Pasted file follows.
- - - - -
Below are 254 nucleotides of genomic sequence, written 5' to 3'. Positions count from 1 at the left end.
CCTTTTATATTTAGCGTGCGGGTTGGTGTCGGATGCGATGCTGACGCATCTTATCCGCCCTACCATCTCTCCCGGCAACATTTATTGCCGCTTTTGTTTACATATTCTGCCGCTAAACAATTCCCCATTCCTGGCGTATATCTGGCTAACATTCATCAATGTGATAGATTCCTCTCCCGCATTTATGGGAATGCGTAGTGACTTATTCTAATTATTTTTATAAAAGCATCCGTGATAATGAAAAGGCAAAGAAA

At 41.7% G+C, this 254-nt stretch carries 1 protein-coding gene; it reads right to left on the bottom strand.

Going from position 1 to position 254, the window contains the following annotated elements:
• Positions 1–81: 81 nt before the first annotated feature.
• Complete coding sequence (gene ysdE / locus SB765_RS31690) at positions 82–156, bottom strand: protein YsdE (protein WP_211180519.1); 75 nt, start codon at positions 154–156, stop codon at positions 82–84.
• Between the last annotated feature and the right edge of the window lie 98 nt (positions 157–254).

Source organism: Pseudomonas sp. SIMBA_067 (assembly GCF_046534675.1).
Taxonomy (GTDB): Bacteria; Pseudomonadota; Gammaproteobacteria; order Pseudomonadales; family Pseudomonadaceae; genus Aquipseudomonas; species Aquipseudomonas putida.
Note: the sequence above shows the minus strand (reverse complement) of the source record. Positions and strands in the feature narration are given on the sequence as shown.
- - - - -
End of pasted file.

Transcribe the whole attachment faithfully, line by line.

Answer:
Below are 254 nucleotides of genomic sequence, written 5' to 3'. Positions count from 1 at the left end.
CCTTTTATATTTAGCGTGCGGGTTGGTGTCGGATGCGATGCTGACGCATCTTATCCGCCCTACCATCTCTCCCGGCAACATTTATTGCCGCTTTTGTTTACATATTCTGCCGCTAAACAATTCCCCATTCCTGGCGTATATCTGGCTAACATTCATCAATGTGATAGATTCCTCTCCCGCATTTATGGGAATGCGTAGTGACTTATTCTAATTATTTTTATAAAAGCATCCGTGATAATGAAAAGGCAAAGAAA

At 41.7% G+C, this 254-nt stretch carries 1 protein-coding gene; it reads right to left on the bottom strand.

Going from position 1 to position 254, the window contains the following annotated elements:
• Positions 1–81: 81 nt before the first annotated feature.
• Complete coding sequence (gene ysdE / locus SB765_RS31690) at positions 82–156, bottom strand: protein YsdE (protein WP_211180519.1); 75 nt, start codon at positions 154–156, stop codon at positions 82–84.
• Between the last annotated feature and the right edge of the window lie 98 nt (positions 157–254).

Source organism: Pseudomonas sp. SIMBA_067 (assembly GCF_046534675.1).
Taxonomy (GTDB): Bacteria; Pseudomonadota; Gammaproteobacteria; order Pseudomonadales; family Pseudomonadaceae; genus Aquipseudomonas; species Aquipseudomonas putida.
Note: the sequence above shows the minus strand (reverse complement) of the source record. Positions and strands in the feature narration are given on the sequence as shown.